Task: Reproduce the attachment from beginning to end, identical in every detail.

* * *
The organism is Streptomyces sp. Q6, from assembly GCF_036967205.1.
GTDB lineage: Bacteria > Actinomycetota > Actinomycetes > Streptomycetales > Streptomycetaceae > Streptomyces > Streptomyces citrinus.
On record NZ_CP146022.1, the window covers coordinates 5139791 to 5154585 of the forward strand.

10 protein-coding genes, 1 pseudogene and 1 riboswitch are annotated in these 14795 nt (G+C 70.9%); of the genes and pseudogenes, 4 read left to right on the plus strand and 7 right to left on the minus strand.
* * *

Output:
The organism is Streptomyces sp. Q6, from assembly GCF_036967205.1.
GTDB lineage: Bacteria > Actinomycetota > Actinomycetes > Streptomycetales > Streptomycetaceae > Streptomyces > Streptomyces citrinus.
On record NZ_CP146022.1, the window covers coordinates 5139791 to 5154585 of the forward strand.

10 protein-coding genes, 1 pseudogene and 1 riboswitch are annotated in these 14795 nt (G+C 70.9%); of the genes and pseudogenes, 4 read left to right on the plus strand and 7 right to left on the minus strand.